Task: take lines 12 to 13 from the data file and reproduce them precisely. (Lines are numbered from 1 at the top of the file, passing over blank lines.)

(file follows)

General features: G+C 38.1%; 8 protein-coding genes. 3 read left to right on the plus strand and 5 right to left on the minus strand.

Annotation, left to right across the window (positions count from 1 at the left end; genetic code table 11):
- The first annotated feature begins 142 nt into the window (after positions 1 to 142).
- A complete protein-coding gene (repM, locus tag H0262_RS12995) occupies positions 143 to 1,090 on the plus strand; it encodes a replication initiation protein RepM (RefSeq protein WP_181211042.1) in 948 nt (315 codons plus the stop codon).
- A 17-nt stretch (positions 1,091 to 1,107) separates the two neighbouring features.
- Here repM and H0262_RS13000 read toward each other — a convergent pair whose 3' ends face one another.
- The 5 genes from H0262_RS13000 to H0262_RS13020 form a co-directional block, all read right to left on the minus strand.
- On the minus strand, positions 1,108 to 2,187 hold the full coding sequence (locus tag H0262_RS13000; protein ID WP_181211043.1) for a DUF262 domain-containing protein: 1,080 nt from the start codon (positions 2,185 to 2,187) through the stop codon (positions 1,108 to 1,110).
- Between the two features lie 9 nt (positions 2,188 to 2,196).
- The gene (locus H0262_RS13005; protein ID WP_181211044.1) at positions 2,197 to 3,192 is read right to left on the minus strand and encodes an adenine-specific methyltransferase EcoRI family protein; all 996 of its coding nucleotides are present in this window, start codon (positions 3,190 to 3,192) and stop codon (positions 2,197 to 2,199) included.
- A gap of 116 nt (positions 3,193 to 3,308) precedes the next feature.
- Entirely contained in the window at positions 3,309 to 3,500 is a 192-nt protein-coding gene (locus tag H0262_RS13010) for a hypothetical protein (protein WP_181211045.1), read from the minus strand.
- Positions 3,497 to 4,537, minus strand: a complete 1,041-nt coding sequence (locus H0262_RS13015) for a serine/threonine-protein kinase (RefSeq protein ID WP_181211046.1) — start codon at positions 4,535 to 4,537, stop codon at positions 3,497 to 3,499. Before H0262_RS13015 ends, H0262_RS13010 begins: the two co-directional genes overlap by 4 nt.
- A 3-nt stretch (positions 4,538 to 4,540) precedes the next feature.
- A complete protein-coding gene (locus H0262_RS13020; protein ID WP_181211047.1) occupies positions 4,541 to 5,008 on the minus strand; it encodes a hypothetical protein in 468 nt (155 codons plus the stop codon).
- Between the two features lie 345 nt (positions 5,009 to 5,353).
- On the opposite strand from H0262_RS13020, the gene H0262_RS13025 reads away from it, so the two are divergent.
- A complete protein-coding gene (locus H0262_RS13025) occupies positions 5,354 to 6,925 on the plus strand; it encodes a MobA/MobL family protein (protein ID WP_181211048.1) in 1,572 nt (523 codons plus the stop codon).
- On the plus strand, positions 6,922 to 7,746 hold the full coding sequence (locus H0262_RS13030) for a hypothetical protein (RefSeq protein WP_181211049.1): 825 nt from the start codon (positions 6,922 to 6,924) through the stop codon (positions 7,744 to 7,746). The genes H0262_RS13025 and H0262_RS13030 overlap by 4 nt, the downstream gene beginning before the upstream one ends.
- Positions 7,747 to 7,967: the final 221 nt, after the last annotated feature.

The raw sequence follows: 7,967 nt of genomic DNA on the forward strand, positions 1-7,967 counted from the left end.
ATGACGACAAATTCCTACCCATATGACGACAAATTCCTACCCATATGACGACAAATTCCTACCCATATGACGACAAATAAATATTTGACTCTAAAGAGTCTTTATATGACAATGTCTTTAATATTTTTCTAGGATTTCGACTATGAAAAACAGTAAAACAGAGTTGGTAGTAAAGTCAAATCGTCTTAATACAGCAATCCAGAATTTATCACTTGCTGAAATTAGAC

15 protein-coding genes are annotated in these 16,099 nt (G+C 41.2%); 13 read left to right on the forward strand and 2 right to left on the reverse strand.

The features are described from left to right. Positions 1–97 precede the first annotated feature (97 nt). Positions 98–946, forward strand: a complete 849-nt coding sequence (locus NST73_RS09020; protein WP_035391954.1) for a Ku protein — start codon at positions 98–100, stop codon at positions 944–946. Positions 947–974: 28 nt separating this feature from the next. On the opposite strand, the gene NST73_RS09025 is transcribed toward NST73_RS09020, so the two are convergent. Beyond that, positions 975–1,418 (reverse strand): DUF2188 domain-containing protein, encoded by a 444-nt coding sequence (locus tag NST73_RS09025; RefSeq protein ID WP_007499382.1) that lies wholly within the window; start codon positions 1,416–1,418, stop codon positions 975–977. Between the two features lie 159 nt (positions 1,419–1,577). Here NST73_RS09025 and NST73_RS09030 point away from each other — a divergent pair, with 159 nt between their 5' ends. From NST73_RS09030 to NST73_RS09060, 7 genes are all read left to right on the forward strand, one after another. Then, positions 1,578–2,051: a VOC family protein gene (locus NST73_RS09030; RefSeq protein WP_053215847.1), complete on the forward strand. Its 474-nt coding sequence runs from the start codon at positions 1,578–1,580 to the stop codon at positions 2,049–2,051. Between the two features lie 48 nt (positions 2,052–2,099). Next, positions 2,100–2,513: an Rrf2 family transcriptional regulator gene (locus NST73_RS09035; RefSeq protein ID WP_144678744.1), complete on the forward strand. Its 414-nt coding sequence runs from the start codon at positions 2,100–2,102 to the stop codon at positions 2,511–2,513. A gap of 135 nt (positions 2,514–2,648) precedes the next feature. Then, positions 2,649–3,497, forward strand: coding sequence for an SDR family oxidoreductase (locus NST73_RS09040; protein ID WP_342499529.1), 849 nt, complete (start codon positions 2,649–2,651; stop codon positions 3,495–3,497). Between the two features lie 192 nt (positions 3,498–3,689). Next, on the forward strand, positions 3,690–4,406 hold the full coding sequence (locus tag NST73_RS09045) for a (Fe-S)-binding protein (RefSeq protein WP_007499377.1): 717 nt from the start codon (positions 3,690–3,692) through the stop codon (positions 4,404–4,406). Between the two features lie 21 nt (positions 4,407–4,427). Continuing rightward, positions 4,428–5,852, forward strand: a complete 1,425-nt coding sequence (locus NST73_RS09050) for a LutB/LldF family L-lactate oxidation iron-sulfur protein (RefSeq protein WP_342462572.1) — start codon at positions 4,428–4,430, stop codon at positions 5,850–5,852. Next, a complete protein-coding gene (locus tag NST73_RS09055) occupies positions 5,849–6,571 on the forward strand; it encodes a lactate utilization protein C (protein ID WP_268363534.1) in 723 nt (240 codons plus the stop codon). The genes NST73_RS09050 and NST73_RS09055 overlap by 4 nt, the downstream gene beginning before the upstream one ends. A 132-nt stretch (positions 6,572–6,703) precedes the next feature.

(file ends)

- Entirely contained in the window at positions 3,309 to 3,500 is a 192-nt protein-coding gene (locus tag H0262_RS13010) for a hypothetical protein (protein WP_181211045.1), read from the minus strand.
- Positions 3,497 to 4,537, minus strand: a complete 1,041-nt coding sequence (locus H0262_RS13015) for a serine/threonine-protein kinase (RefSeq protein ID WP_181211046.1) — start codon at positions 4,535 to 4,537, stop codon at positions 3,497 to 3,499. Before H0262_RS13015 ends, H0262_RS13010 begins: the two co-directional genes overlap by 4 nt.